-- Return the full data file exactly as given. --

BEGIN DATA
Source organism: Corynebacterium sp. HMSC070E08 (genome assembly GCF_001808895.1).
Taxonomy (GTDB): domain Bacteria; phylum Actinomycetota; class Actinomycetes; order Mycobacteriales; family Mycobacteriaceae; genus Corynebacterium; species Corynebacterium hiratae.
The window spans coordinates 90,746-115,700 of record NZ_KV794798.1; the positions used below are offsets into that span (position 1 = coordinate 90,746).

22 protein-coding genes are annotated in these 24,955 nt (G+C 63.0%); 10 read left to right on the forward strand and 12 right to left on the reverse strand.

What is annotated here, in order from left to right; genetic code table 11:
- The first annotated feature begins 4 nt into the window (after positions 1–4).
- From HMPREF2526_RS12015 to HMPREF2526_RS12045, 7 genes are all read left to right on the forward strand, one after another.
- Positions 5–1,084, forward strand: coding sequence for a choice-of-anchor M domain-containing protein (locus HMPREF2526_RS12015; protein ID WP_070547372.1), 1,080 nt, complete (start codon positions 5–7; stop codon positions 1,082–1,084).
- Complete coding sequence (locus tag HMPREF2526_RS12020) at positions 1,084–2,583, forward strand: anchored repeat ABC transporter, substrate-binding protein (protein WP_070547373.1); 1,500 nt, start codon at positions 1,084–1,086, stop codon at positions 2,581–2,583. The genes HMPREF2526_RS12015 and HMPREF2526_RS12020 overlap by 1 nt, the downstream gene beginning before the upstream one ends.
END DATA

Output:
Source organism: Corynebacterium sp. HMSC070E08 (genome assembly GCF_001808895.1).
Taxonomy (GTDB): domain Bacteria; phylum Actinomycetota; class Actinomycetes; order Mycobacteriales; family Mycobacteriaceae; genus Corynebacterium; species Corynebacterium hiratae.
The window spans coordinates 90,746-115,700 of record NZ_KV794798.1; the positions used below are offsets into that span (position 1 = coordinate 90,746).

22 protein-coding genes are annotated in these 24,955 nt (G+C 63.0%); 10 read left to right on the forward strand and 12 right to left on the reverse strand.

What is annotated here, in order from left to right; genetic code table 11:
- The first annotated feature begins 4 nt into the window (after positions 1–4).
- From HMPREF2526_RS12015 to HMPREF2526_RS12045, 7 genes are all read left to right on the forward strand, one after another.
- Positions 5–1,084, forward strand: coding sequence for a choice-of-anchor M domain-containing protein (locus HMPREF2526_RS12015; protein ID WP_070547372.1), 1,080 nt, complete (start codon positions 5–7; stop codon positions 1,082–1,084).
- Complete coding sequence (locus tag HMPREF2526_RS12020) at positions 1,084–2,583, forward strand: anchored repeat ABC transporter, substrate-binding protein (protein WP_070547373.1); 1,500 nt, start codon at positions 1,084–1,086, stop codon at positions 2,581–2,583. The genes HMPREF2526_RS12015 and HMPREF2526_RS12020 overlap by 1 nt, the downstream gene beginning before the upstream one ends.